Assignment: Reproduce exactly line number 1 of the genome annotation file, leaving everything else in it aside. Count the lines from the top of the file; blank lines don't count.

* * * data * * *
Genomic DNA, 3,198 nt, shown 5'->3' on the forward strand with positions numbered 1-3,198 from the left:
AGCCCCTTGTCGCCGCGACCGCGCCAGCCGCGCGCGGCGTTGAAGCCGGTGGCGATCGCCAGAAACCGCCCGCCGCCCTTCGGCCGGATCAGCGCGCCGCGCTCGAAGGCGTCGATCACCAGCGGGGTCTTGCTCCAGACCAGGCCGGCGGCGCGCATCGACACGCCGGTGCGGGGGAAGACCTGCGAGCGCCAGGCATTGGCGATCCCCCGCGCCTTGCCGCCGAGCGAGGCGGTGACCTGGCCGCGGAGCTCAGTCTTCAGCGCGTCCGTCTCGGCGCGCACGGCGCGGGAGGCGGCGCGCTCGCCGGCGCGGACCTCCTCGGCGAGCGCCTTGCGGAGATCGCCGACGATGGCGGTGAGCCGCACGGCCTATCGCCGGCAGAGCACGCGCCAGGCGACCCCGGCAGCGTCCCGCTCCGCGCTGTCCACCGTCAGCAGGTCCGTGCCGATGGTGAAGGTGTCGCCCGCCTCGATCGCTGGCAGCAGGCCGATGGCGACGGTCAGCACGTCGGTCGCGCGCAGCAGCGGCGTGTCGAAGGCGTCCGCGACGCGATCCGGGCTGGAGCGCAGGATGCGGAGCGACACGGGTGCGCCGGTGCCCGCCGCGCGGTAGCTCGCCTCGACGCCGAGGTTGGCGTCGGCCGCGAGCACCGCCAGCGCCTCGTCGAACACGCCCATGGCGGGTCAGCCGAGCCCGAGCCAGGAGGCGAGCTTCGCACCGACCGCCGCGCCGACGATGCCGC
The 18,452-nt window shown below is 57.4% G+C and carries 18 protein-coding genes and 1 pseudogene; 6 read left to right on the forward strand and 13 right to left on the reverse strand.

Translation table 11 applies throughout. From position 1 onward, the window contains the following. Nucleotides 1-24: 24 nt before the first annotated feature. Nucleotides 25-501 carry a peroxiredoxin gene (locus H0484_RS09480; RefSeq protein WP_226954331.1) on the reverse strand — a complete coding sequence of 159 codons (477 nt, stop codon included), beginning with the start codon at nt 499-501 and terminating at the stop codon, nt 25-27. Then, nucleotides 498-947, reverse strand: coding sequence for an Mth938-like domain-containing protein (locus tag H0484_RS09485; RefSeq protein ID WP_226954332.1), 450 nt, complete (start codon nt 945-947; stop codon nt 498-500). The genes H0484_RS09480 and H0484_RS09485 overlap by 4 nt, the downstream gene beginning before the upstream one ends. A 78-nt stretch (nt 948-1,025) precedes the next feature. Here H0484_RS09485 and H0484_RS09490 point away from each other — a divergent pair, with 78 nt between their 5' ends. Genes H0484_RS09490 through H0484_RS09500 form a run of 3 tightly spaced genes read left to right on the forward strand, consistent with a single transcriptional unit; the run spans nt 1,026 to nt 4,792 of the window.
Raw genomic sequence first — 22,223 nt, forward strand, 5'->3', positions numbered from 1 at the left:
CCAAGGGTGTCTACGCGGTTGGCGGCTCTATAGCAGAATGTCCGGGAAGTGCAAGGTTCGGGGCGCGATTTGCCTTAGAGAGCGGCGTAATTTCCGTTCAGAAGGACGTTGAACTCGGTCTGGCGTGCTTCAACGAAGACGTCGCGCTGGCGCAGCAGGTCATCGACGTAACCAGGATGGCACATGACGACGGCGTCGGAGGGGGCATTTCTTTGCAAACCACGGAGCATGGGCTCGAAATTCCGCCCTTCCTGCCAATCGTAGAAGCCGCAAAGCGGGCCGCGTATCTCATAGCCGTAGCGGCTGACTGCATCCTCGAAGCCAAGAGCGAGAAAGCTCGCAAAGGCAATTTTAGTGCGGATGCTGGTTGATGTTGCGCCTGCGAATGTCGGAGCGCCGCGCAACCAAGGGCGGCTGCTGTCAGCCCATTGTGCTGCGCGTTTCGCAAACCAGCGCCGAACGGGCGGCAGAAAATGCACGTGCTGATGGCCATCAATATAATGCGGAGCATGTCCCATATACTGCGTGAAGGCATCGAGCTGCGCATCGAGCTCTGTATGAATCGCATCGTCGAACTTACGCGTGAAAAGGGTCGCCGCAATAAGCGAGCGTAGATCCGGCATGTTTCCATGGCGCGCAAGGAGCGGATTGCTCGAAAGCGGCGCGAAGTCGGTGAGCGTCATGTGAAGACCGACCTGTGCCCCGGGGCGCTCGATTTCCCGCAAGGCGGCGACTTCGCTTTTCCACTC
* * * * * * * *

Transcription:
Genomic DNA, 3,198 nt, shown 5'->3' on the forward strand with positions numbered 1-3,198 from the left: